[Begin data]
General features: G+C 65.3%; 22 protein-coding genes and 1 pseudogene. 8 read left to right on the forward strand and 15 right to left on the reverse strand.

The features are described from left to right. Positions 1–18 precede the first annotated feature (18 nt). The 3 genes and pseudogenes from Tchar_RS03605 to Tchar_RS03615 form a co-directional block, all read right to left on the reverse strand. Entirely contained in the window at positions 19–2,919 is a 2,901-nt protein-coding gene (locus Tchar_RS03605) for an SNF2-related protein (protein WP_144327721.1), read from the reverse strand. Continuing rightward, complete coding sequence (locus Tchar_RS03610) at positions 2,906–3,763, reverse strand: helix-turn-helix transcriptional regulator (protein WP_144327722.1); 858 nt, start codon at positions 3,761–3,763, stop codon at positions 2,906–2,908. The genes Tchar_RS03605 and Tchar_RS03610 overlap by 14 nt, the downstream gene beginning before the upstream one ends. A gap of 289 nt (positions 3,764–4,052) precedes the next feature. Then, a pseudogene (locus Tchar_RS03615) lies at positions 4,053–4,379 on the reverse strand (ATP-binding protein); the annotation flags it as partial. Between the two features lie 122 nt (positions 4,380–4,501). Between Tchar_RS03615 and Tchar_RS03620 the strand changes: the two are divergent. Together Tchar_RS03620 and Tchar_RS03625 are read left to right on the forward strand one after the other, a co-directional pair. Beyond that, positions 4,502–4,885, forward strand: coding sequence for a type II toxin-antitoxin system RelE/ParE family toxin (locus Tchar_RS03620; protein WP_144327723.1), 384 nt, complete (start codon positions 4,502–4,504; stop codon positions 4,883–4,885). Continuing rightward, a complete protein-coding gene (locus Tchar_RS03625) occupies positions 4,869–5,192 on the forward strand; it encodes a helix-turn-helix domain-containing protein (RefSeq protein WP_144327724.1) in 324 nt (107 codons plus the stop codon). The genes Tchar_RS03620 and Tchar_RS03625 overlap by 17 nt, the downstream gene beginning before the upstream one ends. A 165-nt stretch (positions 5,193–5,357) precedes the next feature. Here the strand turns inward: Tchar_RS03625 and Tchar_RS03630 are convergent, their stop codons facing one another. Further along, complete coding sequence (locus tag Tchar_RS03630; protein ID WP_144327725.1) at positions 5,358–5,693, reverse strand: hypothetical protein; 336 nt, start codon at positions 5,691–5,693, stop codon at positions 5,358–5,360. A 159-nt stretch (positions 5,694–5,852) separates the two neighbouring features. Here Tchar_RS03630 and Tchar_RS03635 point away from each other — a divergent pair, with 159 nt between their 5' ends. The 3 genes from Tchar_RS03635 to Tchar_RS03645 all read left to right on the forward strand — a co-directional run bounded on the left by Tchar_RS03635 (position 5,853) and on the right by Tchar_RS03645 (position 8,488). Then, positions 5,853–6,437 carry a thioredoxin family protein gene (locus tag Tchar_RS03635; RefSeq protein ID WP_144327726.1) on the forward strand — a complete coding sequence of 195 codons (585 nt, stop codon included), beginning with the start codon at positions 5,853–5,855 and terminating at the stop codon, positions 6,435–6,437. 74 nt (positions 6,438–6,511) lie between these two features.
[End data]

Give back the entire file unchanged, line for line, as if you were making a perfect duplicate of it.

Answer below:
General features: G+C 65.3%; 22 protein-coding genes and 1 pseudogene. 8 read left to right on the forward strand and 15 right to left on the reverse strand.

The features are described from left to right. Positions 1–18 precede the first annotated feature (18 nt). The 3 genes and pseudogenes from Tchar_RS03605 to Tchar_RS03615 form a co-directional block, all read right to left on the reverse strand. Entirely contained in the window at positions 19–2,919 is a 2,901-nt protein-coding gene (locus Tchar_RS03605) for an SNF2-related protein (protein WP_144327721.1), read from the reverse strand. Continuing rightward, complete coding sequence (locus Tchar_RS03610) at positions 2,906–3,763, reverse strand: helix-turn-helix transcriptional regulator (protein WP_144327722.1); 858 nt, start codon at positions 3,761–3,763, stop codon at positions 2,906–2,908. The genes Tchar_RS03605 and Tchar_RS03610 overlap by 14 nt, the downstream gene beginning before the upstream one ends. A gap of 289 nt (positions 3,764–4,052) precedes the next feature. Then, a pseudogene (locus Tchar_RS03615) lies at positions 4,053–4,379 on the reverse strand (ATP-binding protein); the annotation flags it as partial. Between the two features lie 122 nt (positions 4,380–4,501). Between Tchar_RS03615 and Tchar_RS03620 the strand changes: the two are divergent. Together Tchar_RS03620 and Tchar_RS03625 are read left to right on the forward strand one after the other, a co-directional pair. Beyond that, positions 4,502–4,885, forward strand: coding sequence for a type II toxin-antitoxin system RelE/ParE family toxin (locus Tchar_RS03620; protein WP_144327723.1), 384 nt, complete (start codon positions 4,502–4,504; stop codon positions 4,883–4,885). Continuing rightward, a complete protein-coding gene (locus Tchar_RS03625) occupies positions 4,869–5,192 on the forward strand; it encodes a helix-turn-helix domain-containing protein (RefSeq protein WP_144327724.1) in 324 nt (107 codons plus the stop codon). The genes Tchar_RS03620 and Tchar_RS03625 overlap by 17 nt, the downstream gene beginning before the upstream one ends. A 165-nt stretch (positions 5,193–5,357) precedes the next feature. Here the strand turns inward: Tchar_RS03625 and Tchar_RS03630 are convergent, their stop codons facing one another. Further along, complete coding sequence (locus tag Tchar_RS03630; protein ID WP_144327725.1) at positions 5,358–5,693, reverse strand: hypothetical protein; 336 nt, start codon at positions 5,691–5,693, stop codon at positions 5,358–5,360. A 159-nt stretch (positions 5,694–5,852) separates the two neighbouring features. Here Tchar_RS03630 and Tchar_RS03635 point away from each other — a divergent pair, with 159 nt between their 5' ends. The 3 genes from Tchar_RS03635 to Tchar_RS03645 all read left to right on the forward strand — a co-directional run bounded on the left by Tchar_RS03635 (position 5,853) and on the right by Tchar_RS03645 (position 8,488). Then, positions 5,853–6,437 carry a thioredoxin family protein gene (locus tag Tchar_RS03635; RefSeq protein ID WP_144327726.1) on the forward strand — a complete coding sequence of 195 codons (585 nt, stop codon included), beginning with the start codon at positions 5,853–5,855 and terminating at the stop codon, positions 6,435–6,437. 74 nt (positions 6,438–6,511) lie between these two features.